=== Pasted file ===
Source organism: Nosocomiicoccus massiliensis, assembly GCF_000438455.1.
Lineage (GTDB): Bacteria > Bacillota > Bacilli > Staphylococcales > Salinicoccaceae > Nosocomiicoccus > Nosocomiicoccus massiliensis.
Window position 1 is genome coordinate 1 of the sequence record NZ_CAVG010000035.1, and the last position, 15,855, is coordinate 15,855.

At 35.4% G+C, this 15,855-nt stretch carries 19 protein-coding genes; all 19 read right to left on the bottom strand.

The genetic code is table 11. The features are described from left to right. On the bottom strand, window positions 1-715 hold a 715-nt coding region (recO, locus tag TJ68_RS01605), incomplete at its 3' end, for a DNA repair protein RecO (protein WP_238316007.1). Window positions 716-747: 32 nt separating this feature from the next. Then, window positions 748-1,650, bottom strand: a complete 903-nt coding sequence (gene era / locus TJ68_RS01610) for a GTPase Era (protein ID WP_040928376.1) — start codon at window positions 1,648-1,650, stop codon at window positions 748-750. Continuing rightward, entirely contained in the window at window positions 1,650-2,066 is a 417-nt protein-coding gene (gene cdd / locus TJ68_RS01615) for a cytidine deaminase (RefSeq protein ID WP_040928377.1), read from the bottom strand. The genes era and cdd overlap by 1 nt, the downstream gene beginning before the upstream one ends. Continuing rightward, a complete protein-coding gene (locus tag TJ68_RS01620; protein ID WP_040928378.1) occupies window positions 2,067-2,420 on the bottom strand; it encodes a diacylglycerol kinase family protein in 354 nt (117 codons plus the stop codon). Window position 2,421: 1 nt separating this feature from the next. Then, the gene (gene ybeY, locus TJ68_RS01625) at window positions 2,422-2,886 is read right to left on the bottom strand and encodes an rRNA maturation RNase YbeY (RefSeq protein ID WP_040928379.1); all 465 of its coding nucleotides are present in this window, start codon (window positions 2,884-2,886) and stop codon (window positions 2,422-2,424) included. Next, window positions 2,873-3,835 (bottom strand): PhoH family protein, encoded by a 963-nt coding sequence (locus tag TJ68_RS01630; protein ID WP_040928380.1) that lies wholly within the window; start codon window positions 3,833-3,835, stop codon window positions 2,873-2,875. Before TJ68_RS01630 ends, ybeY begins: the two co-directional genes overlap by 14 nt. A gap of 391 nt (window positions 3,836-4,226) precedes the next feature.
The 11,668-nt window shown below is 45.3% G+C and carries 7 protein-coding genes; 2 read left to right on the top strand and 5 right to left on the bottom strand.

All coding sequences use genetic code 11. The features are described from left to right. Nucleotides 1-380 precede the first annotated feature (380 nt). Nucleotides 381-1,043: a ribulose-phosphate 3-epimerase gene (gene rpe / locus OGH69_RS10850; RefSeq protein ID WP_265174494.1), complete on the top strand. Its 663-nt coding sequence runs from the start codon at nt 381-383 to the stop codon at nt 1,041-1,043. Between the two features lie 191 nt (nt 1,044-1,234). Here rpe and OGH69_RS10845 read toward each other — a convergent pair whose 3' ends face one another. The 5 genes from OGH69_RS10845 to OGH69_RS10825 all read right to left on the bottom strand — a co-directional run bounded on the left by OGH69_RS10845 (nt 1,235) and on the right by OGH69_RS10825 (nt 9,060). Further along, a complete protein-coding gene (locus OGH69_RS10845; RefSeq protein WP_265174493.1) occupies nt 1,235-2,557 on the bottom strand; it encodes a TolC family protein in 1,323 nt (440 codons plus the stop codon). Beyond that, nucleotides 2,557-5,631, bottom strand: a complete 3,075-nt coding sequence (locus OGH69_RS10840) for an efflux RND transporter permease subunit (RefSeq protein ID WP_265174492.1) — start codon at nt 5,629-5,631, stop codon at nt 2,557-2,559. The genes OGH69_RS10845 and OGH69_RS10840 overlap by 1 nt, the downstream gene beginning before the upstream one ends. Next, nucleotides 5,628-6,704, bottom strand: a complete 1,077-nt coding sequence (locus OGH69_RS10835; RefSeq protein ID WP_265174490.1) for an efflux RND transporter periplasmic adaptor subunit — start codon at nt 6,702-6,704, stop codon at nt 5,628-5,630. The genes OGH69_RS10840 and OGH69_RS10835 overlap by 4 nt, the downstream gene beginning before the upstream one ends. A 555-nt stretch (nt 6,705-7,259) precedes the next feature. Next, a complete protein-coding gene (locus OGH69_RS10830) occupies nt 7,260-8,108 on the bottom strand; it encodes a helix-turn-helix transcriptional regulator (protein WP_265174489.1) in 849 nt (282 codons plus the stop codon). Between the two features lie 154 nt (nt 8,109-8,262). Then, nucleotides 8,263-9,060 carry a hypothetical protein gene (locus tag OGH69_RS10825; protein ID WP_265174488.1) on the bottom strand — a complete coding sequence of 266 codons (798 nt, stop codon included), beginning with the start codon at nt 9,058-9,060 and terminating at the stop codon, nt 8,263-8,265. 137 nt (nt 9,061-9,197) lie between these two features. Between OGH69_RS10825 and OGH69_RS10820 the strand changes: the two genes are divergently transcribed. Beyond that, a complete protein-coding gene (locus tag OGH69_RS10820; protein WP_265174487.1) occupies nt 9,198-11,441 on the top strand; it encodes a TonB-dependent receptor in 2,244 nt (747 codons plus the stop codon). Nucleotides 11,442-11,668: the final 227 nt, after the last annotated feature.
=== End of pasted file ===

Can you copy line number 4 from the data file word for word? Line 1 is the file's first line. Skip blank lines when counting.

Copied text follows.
At 35.4% G+C, this 15,855-nt stretch carries 19 protein-coding genes; all 19 read right to left on the bottom strand.